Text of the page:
As we conclude an extra-long weekend in which political fireworks temporarily were shelved so actual fireworks could dominate the landscape, we nonetheless experienced a few bombshells. And, no, they weren’t bought at any of the fireworks stands that sprouted like mushrooms to sell mushroom-cloud pyrotechnics to “kids” long into their adulthood.
Among the bombshells, though not unexpected, was the death of longtime business rival Joel Klaassen.
Most people probably assume that the founder of Hillsboro Free Press would have been persona non grata in the offices of the Marion County Record, Hillsboro Star-Journal, and Peabody Gazette-Bulletin. Truth is, we had our disagreements, but like players on rival sports teams, we also had grudging mutual respect.
Joel actually proposed partnering with us back in 1998 when he started the Free Press. We declined, preferring not to challenge the Star-Journal, which at the time was not part of our family of papers. But we watched closely, nevertheless, as he attempted to follow a battle plan, developed in Ellsworth, to start a paper from scratch.
The plan, which called for the paper eventually to switch to paid circulation, never got that far. We were concerned at times by actions taken along the way, including shying away from controversy and creating a pseudo-paper that postal authorities eventually cracked down on.
But we appreciated the homage he offered to the Record’s longtime “Mostly Malarkey” column by calling his column “Partly Nonesense.” Most of all, we admired the spirit he demonstrated by devoting so much time and energy into creating a newspaper not because it could become a publishing empire but because he thought it would better serve his hometown.
Nationwide, that’s how newspapers started and how they are best run today — by local people concerned that fellow residents have reliable sources of information.
Newspapers fail not because of the Internet or social media or generational differences or declining retail. They fail when their owners, editors, and publishers no longer are part of the communities they serve and treat their papers as if they were chain stores instead of local institutions.
Joel knew this and took justifiable pride in trying to serve a small town rather than adopt strategies and ambitions of a big city.
It’s not impossible for big-city types to learn the ways of small towns, but it takes time.
Another bombshell this week was discontinuation of weekly reports of Marion police activity — something this newspaper has published, with the cooperation of generations of local police officers, for more than 60 years.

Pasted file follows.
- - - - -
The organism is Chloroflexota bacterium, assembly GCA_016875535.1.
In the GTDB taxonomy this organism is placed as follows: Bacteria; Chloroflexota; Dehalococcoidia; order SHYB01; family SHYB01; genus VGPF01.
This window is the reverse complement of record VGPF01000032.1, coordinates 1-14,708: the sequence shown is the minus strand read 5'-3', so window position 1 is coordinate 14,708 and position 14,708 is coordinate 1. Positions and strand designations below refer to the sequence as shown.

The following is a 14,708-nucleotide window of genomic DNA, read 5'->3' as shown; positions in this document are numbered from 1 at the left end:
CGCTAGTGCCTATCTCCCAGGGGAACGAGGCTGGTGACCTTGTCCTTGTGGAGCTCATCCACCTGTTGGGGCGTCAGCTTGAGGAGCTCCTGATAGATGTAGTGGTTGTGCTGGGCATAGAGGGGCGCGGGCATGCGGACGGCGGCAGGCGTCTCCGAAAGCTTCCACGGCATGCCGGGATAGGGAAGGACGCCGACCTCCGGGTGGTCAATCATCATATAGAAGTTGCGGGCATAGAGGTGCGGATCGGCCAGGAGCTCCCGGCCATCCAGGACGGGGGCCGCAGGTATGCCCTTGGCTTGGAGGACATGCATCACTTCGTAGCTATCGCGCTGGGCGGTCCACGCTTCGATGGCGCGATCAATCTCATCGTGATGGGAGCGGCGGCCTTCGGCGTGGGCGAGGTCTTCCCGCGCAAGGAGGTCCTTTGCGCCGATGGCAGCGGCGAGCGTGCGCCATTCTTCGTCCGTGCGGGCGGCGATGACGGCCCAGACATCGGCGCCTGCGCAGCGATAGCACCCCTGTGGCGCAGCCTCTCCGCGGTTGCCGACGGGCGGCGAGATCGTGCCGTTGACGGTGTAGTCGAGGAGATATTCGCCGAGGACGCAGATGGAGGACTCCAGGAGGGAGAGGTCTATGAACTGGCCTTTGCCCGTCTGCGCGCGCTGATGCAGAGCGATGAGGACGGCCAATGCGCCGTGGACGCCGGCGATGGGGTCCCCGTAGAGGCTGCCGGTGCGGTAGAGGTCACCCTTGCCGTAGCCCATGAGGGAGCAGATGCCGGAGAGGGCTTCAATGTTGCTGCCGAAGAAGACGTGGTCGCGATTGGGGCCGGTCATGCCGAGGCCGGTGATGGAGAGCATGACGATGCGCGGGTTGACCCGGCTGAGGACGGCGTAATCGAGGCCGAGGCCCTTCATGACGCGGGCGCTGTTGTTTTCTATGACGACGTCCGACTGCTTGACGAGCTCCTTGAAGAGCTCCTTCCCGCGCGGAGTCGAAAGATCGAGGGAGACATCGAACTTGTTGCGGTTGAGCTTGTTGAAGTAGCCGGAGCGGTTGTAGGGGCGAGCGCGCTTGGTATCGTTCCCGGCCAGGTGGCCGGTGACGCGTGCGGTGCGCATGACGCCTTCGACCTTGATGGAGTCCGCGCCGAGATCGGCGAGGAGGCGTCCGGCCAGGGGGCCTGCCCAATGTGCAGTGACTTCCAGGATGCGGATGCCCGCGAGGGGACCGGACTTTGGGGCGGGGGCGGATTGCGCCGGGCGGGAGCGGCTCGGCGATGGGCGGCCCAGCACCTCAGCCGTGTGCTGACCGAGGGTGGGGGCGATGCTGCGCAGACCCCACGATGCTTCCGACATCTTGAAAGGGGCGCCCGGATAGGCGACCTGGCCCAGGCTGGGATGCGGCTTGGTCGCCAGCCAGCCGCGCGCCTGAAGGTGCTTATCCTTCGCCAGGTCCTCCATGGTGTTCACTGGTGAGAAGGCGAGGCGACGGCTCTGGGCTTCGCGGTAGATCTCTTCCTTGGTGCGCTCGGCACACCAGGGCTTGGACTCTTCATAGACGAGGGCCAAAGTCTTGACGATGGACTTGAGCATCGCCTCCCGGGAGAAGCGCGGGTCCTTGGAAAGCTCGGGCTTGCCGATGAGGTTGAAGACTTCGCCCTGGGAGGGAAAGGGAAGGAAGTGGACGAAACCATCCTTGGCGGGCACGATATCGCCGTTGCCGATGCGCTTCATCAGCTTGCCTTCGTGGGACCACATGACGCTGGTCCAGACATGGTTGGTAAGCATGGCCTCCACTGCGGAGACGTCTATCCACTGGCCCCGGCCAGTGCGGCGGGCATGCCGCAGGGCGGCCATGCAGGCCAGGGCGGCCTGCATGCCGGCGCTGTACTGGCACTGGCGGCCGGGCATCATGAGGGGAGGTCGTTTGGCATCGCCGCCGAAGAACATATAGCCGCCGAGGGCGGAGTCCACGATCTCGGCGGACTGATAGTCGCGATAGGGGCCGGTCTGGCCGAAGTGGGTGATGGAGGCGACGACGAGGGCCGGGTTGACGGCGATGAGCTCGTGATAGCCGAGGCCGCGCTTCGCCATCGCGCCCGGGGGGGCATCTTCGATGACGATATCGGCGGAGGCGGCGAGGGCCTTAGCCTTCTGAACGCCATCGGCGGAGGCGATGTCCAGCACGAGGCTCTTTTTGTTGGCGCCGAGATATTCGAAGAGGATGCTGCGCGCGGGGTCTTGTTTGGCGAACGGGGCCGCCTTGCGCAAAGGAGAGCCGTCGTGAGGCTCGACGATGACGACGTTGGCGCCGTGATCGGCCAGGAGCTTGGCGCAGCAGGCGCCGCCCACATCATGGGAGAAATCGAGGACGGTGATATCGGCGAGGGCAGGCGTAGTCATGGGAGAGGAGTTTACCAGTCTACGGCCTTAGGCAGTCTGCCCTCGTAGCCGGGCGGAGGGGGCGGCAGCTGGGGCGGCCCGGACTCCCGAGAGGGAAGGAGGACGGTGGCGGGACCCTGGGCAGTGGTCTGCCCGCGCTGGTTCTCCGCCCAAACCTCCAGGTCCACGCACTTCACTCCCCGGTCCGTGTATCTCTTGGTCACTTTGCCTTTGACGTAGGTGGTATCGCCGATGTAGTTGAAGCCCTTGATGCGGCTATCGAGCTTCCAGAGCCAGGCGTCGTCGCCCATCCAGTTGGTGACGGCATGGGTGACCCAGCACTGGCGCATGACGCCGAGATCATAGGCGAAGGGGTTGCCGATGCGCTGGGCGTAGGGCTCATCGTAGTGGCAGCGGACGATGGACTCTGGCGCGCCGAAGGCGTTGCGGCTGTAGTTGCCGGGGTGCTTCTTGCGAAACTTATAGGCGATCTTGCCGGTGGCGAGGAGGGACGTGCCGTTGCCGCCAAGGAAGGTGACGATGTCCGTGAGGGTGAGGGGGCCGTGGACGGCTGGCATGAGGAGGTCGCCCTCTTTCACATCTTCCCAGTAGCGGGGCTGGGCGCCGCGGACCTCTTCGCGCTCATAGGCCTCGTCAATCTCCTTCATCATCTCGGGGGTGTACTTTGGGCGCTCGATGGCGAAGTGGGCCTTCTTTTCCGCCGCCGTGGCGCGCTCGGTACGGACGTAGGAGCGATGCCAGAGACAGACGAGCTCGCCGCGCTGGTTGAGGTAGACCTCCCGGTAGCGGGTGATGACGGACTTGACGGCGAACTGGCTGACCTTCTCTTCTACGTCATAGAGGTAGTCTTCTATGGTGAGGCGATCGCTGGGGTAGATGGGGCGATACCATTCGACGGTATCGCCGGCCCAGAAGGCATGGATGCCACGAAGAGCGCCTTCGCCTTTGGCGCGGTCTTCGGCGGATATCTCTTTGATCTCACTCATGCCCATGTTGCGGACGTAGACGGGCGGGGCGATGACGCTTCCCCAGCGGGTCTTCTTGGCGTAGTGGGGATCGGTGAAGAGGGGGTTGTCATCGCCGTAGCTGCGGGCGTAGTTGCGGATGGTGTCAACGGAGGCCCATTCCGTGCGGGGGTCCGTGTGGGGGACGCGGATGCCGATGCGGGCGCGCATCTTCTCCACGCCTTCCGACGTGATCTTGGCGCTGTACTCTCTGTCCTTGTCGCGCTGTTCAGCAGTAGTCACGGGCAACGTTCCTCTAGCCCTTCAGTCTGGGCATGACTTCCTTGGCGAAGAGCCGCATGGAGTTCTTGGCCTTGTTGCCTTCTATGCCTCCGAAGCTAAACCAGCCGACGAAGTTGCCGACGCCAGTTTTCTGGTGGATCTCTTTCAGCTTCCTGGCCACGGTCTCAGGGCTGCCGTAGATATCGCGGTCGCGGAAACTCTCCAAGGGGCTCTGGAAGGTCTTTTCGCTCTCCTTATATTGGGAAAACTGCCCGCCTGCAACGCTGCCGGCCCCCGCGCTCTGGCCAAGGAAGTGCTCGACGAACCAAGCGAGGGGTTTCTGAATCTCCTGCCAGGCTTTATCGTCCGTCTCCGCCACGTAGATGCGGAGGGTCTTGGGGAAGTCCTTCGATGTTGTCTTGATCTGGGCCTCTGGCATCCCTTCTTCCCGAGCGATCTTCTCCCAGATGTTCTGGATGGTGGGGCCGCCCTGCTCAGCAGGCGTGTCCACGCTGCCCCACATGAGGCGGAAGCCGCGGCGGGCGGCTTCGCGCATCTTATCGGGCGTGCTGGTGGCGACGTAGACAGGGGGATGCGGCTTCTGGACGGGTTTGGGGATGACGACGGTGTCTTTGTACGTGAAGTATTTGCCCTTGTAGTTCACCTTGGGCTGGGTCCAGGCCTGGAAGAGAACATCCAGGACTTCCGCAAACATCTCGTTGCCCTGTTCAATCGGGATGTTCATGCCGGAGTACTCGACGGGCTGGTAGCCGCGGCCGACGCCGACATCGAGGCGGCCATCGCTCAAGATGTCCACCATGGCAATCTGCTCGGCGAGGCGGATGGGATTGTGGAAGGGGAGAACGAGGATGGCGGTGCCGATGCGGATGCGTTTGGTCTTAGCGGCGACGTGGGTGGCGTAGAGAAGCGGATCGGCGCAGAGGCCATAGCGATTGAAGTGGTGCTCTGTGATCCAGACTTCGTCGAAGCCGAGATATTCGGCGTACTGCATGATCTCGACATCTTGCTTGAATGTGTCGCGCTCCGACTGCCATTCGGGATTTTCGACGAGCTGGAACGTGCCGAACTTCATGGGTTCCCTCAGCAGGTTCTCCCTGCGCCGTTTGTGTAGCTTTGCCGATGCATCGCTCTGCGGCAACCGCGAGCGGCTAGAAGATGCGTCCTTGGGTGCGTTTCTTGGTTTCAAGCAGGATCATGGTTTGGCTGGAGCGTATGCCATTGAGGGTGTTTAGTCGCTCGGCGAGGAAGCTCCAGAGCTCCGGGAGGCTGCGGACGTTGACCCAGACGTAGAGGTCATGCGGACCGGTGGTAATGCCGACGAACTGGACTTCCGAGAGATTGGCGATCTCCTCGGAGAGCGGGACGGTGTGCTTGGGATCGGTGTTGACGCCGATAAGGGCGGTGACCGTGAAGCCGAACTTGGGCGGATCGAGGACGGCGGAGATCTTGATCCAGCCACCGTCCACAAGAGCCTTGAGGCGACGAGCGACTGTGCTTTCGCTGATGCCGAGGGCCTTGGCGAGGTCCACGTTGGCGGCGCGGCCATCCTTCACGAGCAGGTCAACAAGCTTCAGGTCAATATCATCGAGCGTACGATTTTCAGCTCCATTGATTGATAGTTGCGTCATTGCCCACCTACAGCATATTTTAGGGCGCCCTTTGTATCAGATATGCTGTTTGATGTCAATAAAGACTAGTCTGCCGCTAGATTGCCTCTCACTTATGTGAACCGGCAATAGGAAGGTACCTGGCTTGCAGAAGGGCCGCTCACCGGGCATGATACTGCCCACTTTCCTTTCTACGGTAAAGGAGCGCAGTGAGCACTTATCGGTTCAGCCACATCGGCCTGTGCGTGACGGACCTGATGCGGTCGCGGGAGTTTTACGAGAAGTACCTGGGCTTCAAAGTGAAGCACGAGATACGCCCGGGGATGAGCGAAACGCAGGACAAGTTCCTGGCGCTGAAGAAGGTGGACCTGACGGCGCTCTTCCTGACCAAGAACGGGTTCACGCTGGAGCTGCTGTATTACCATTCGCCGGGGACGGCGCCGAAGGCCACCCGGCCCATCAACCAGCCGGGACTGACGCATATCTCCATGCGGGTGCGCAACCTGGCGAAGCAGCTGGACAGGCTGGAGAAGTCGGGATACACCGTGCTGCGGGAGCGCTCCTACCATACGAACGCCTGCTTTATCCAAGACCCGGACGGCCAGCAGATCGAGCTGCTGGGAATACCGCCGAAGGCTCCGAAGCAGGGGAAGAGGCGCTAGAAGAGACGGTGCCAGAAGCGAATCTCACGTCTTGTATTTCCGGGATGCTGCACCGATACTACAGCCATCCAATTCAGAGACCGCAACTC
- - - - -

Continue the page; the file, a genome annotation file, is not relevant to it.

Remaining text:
In big-city thinking, whether police are alerted to a skunk at a ballpark — as Hillsboro police were this past week — isn’t important. But to we small-town dwellers, revealing what police do on a daily basis is important. And it rarely if ever invades personal privacy — except, perhaps, that of skunks — particularly when names and specific addresses are avoided.
Sharing information about routine activities helps citizens become more involved and recognize how responsive their government can be. A growing trend toward secrecy by some police officials and many elected officials leaves citizens constantly questioning whether their government is in touch with their needs and desires.
It’s particularly important that government officials admit, without disclosing confidential information, whenever they investigate reports of wrongdoing by their employees. If investigations are so shrouded in secrecy that the only description of an investigation is that it’s “a personnel matter,” the public is left in the dark, where suspicions of cover-up grow unchecked.
Likewise, police telling the public when they investigate various situations when no one is arrested or charged is one of the ways the public can evaluate whether those who actually are charged are being treated even-handedly or being singled out for harassment.
These days, with overall trust in government and police at all-time lows, the small-town solution of more information rather than less seems a plan that every community, of every size, should try.
Sharing information occasionally may lead to fireworks. But overall, sharing also is the best way to prevent democracy from fizzling.
— ERIC MEYER
Last modified July 5, 2023